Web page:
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  1. #1
    No, that's not phonetic
    Reputation: tscheezy's Avatar
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    We the people ... I tried a Swinger 3-Way Air on my Spot.

    Barny and I met up with DGC in Auburn on our way down to SF and we hooked up for a nice ride. He was kind enough to bring a 3 way air along and I slapped it on. The riding was on very smooth packed dirt with some imbedded rocks for the climbing sections, and the descents were generally similar to the climbs or very choppy bedrock outcrops and loose rock. The trails were a mix of singletrack and doubletrack and many were motorcycle trails and had numerous jumps in them. DGC went first and I did my best to keep up despite being on tires I had never ridden before (Barny's Schwalbe King Jims) and being unfamiliar with the trails.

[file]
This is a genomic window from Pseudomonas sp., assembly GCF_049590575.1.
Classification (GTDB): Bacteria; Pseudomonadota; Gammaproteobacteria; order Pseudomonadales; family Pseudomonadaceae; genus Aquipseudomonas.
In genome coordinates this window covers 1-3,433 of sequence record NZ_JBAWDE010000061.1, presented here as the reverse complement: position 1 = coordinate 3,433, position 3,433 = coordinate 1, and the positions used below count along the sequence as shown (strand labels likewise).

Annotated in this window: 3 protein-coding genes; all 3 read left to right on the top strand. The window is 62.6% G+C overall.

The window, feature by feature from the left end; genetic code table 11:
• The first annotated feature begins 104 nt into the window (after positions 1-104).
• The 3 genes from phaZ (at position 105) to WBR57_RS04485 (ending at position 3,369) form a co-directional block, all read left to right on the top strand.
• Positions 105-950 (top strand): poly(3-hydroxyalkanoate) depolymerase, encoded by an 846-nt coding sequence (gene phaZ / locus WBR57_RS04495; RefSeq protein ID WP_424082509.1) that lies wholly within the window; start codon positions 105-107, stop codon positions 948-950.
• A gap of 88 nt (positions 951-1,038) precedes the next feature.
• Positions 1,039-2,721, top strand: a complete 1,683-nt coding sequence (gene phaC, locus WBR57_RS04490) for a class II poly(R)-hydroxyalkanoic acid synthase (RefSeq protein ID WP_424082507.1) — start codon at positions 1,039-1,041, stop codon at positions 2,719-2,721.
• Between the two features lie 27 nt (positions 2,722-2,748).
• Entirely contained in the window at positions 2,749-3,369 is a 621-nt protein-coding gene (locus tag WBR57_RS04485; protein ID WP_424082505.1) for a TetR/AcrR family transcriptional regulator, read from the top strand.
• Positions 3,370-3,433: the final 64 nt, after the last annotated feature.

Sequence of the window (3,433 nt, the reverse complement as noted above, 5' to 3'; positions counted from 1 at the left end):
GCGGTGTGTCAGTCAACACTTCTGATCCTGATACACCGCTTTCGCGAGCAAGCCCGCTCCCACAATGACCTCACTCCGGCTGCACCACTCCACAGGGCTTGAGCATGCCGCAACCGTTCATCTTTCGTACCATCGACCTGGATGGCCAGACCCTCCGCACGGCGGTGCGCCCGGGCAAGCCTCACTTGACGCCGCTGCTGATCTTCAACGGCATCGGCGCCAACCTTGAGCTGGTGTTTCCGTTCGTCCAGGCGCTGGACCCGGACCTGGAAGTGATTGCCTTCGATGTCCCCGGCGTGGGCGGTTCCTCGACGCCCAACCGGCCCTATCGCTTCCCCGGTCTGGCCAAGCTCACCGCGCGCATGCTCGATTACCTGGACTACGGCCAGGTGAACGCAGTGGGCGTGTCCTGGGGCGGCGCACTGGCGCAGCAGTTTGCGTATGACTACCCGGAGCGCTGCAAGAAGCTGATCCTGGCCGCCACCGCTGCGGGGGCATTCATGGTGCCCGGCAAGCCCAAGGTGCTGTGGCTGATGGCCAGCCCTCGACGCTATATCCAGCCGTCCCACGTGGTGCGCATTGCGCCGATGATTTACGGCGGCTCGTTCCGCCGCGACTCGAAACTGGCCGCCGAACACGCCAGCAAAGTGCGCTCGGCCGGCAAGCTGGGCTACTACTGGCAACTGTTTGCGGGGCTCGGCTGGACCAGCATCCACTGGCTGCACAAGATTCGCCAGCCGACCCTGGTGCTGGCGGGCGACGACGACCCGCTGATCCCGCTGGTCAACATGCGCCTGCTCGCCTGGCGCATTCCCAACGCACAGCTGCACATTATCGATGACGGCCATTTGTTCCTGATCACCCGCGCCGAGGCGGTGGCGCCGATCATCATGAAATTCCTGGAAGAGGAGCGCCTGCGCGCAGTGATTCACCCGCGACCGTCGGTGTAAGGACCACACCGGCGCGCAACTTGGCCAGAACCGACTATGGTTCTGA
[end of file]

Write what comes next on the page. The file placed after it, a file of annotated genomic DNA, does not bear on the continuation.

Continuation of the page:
I started out with DGC's SPV valve pressure of about 30psi. The normal range for the SPV chamber is about 50-175psi I think, so he was below the normal range of "soft". The shock showed no filtering at all and was too active for standing pedaling for my taste (and I like an active shock), so we bumped the SPV up to about 70psi (I think). We left it there for the rest of the ride. Sag for each shock was similar. I run the minimum reload on my Romic coil, medium-slow rebound.